Something that often gets said, and in many fields other than game design, is the "put up or shut up" argument. Basically, this argument claims that production/performance is hard work, whereas "ideas are cheap", and then makes the further claim that your ideas and criticisms are worthless until you've experienced the trials of production and prove that you can produce/perform them into concrete objects/experiences.
There are three reasons this argument doesn't hold water.
#1: Ideas and production are separate, though related, skills which are often found in separate individuals.
Extremely few persons are masters of both detailing ideas and realizing ideas in concrete productions. Most people are much stronger in one endeavor than the other.
Many successful business relationships have been formed between individuals who represent the opposite extremes. A classic example is songwriters and performing musicians. If Beethoven never learned to play an instrument, who would care? Nobody. He'd still be revered as a great composer. I know exactly what it's like to be able to create music I can't perform, and I admire plenty of excellent performers who can't create. Architects and construction managers are another good example (a buddy of mine has been both).
Learning one helps with the other, but don't discount the folks who specialize in one end of the spectrum. Expecting all people to be proficient in both creation and production is just plain silly. Keep an eye out for the programmers and artists with technical mastery and no imagination; listen to the spacey dreamers who will never finish a project of their own.
#2: Ideas aren't always cheap, and production isn't always expensive or hard work.
There is such a thing as inspiration (Eastern thinkers might prefer wu-wei). Sometimes, ideas flow effortlessly. But deep and careful planning often requires a significant investment of time (which, as the saying goes, is money) and exhausting effort. Even if we're only talking about design theory, is anyone really going to claim that Aristotle's Poetics, the philosophical treatise on aesthetics still used as a literary guide millenia after its conception, was cheap or easy? And note that Aristotle never wrote a play, himself.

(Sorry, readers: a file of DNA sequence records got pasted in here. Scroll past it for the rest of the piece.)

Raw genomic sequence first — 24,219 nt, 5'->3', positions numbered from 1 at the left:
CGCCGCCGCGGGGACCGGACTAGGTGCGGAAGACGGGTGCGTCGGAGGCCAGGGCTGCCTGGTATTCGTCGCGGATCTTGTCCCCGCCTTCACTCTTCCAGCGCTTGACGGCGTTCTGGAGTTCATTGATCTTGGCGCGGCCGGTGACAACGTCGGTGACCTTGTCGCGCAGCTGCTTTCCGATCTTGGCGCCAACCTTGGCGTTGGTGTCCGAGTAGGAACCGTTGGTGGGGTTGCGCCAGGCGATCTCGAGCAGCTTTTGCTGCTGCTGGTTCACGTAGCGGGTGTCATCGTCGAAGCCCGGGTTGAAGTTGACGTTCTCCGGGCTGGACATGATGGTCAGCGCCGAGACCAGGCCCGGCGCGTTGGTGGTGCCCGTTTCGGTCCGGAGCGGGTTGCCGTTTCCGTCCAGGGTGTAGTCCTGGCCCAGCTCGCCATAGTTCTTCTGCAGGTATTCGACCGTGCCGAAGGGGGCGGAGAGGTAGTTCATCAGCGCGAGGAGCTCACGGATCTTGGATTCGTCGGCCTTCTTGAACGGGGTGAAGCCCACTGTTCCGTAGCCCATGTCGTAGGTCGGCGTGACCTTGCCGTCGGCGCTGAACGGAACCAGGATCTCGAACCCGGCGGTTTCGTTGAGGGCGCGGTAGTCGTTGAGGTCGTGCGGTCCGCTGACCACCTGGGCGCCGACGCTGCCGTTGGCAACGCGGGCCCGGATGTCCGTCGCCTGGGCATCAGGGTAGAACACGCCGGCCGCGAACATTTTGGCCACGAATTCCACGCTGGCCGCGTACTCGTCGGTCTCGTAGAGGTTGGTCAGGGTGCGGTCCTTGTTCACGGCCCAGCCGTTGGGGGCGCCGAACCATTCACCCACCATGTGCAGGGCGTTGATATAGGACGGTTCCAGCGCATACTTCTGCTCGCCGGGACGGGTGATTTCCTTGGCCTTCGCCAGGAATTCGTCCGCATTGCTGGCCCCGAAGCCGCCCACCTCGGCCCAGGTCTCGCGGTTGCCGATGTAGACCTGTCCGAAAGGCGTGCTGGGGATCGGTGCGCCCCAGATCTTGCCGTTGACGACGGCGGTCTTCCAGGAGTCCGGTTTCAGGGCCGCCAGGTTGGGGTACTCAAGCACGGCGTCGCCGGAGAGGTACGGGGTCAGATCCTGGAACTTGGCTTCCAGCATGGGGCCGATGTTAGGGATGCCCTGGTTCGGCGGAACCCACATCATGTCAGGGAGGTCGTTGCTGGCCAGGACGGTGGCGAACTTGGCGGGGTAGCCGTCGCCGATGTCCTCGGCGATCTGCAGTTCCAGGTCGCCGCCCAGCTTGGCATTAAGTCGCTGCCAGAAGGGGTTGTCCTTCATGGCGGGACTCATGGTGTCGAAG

That it's an extreme example doesn't detract from the point I'm making: ideas can be expensive. Not every "armchair designer" is speaking off-the-cuff. Careful, deliberate thinking can be arduous. Most people know what it's like to give up trying to reason something out because it's too difficult and exhausting. Theorists and dreamers don't have it easy.
The flipside of that coin is that flow occurs just as often in implementation as with ideas. It's not only possible but common for implementation of ideas to flow. My main point, however, is that we should acknowledge and respect the hard work of both creators and implementors.
#3: The ignorant are full of wisdom.
Parents are often amazed by the deep wisdom that can come from young, uneducated children. Likewise, even idiots and hopeless idealists occasionally offer profound insights.
I have yet to meet anyone who didn't have something to teach me. If you're willing to talk about deep, specialized subjects with kids and adults with very little knowledge on the subject, you'll be surprised how often they say something or do something that really gets you thinking more deeply or broadly. The large and fragmented societies of our modern age have developed an obsession with experts; to highlight some simple clarity in the constant noise. There's much brilliance and beauty to be found inside the noise... if you're willing to be patient and tolerant; to keep looking and listening (to even the ones who annoy you).
I was gifted with a unique chance to learn that lesson, being autistic (which means I've always prioritized logic and truth over culture and social ease). I assure you: if you listen only to the experts, you're missing out.
...but they do have a point.
"Put up or shut up" isn't without an element of truth, of course. People often use the expression after they've heard a particular criticism for the hundredth time, in which case the words might not be any more meaningful than "damn!" (in other words, it's an expression of emotion, rather than logic). But the truth is that experience does matter, and confidence in ideas is sometimes due to ignorance. That realization, though, should be balanced with the realization that experience is not always necessary, and untried confidence is sometime soundly and rightly based.